Phlogiston Software

Seeing an outline font recently reminded me of my first business cards, on which I was president of a not-quite fictitious company called Phlogiston Software.  At the time (early 80s) I was freelancing and writing educational software on Apple IIs.  My experience in the PLATO project had taught me a lot about the minimum requirements for educational software.  Most microcomputer software at the time violated all these tenets — for example, it let users get stuck with no way to retreat or move on, providing neither hints nor help nor a way to retreat to a table of contents.  My basic goal was to produce software that established a baseline for usability and educational utility.  (The end product, co-authored with the late Stan Smith, was called “Introduction to General Chemistry”, published by a company initially called COMPress and later Falcon Software.  It ended up doing significantly better than setting a baseline, winning one of the first EDUCOM  / ENCRIPTAL Higher Education Software Awards.)

I invented Phlogiston Software when I discovered that nobody in the Bay Area, where I was living, would give me the time of day if I tried to explain that I was freelancing, but my background was…  On the other hand, “This is Ruth Chabay from Phlogiston Software” was a magical phrase that opened doors and provided invitations to talk to AI researchers, participate in university seminar series, and embark on new projects.  I filed for a fictitious business name, so the “company” was actually legit, but I remained bemused by the power of a corporate name.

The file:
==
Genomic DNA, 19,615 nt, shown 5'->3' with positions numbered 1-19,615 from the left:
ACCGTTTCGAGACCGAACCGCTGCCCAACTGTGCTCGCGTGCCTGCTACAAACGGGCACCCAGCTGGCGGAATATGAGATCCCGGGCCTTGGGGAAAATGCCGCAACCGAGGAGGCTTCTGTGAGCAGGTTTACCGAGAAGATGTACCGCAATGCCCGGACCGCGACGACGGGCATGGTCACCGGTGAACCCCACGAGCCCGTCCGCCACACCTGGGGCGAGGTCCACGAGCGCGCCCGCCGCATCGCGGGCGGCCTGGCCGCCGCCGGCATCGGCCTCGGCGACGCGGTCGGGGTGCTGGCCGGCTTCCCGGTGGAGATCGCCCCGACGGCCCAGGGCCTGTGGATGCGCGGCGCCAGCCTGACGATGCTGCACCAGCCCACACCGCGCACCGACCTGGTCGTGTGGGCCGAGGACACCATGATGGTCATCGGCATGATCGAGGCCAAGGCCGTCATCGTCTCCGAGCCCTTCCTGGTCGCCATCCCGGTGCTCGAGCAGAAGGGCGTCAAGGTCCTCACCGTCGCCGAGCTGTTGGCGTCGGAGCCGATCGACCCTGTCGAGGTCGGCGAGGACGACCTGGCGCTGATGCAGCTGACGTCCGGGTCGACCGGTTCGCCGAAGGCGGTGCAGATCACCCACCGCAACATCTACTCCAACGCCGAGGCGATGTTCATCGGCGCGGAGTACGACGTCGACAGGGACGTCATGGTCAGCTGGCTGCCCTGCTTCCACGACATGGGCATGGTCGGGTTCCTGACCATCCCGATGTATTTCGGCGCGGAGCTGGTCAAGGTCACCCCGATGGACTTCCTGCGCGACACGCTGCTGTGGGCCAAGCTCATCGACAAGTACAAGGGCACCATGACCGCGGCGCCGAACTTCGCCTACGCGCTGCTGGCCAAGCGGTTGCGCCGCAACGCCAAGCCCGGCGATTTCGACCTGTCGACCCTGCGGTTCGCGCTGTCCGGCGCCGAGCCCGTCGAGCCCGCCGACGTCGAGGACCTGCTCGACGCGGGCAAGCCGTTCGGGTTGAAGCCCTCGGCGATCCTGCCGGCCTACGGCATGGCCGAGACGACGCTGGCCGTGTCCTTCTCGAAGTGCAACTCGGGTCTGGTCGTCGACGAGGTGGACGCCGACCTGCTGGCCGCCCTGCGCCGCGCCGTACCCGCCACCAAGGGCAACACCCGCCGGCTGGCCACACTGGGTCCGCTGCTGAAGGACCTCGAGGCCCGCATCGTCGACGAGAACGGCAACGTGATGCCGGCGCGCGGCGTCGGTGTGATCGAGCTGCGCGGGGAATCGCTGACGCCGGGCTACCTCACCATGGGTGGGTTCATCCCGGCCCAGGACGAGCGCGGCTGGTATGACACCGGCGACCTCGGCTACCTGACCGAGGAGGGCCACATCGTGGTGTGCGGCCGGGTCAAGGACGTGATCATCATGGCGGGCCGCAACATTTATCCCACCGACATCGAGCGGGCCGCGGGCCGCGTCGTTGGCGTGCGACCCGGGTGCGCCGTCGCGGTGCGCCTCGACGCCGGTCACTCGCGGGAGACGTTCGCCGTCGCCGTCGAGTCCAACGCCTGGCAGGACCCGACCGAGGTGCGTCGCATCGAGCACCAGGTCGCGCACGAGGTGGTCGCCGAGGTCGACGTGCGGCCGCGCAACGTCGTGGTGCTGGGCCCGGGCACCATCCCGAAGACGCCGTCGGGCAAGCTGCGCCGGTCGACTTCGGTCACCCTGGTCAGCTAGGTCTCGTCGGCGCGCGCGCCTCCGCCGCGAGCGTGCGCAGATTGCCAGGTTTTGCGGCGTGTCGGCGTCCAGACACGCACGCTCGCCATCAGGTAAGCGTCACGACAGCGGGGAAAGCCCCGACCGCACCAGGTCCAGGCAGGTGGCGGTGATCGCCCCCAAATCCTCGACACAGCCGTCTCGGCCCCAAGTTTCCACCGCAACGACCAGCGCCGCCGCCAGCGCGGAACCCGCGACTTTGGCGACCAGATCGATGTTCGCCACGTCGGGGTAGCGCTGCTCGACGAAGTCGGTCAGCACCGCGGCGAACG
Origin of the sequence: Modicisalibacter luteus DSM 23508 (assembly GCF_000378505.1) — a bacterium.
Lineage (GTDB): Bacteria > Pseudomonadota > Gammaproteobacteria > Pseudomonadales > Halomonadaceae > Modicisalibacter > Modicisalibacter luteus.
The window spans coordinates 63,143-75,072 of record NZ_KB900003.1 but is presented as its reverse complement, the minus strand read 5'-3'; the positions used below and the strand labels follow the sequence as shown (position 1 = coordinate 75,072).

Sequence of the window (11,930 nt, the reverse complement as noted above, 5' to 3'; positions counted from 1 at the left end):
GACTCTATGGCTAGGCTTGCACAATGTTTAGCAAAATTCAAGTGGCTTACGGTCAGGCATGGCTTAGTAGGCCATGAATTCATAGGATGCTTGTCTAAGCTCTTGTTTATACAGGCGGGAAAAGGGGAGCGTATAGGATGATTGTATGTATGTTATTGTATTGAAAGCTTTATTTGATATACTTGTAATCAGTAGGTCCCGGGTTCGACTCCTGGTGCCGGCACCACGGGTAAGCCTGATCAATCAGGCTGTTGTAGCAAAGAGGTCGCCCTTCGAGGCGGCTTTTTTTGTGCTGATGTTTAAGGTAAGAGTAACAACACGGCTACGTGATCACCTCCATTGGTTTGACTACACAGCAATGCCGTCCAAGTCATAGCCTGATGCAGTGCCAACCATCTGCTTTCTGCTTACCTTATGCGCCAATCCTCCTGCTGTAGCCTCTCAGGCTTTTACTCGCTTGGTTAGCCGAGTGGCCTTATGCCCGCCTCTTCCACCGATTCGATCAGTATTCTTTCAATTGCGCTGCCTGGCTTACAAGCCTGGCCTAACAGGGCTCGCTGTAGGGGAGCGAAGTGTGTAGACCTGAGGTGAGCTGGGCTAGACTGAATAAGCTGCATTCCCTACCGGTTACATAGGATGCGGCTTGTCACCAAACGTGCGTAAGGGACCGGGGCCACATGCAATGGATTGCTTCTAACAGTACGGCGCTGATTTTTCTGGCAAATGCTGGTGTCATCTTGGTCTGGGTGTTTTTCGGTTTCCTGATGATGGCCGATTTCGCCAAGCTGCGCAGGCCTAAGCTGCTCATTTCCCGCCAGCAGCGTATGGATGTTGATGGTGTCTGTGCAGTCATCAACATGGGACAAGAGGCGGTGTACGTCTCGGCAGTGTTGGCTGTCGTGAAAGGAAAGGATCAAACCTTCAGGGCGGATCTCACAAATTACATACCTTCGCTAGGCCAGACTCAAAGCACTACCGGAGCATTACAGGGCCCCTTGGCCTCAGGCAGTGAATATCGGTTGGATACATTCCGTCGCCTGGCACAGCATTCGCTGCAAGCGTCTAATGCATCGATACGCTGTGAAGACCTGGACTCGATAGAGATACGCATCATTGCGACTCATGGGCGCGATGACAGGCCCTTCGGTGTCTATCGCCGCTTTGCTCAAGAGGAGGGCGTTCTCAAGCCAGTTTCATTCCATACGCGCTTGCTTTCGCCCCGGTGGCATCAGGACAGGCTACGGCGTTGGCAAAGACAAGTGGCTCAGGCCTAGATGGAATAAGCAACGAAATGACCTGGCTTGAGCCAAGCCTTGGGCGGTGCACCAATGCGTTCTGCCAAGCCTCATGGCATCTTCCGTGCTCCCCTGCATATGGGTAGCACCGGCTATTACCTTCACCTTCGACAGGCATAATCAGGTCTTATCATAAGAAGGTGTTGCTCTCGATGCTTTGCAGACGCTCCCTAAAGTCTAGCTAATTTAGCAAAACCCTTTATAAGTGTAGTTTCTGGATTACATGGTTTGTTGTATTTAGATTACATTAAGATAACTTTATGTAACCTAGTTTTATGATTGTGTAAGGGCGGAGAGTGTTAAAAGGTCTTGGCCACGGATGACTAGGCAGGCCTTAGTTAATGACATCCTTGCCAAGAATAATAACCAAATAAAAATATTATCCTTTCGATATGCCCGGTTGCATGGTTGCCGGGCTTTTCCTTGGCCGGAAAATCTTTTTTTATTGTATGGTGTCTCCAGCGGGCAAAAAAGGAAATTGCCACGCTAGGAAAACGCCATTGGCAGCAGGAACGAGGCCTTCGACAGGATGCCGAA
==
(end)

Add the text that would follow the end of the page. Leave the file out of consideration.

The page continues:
One of my favorite incidents was an encounter with a well-known science educator at a conference.   Peering at my nametag, he said “Oh yes, of course, that’s where you are.”   I managed to keep a straight face, despite having made up the name only the previous day.

I still keep a few of the business cards, to remind me how much perceived status plays a role in success, not just in business, but in higher education and the scientific research community.  Getting a chance to tell your story matters.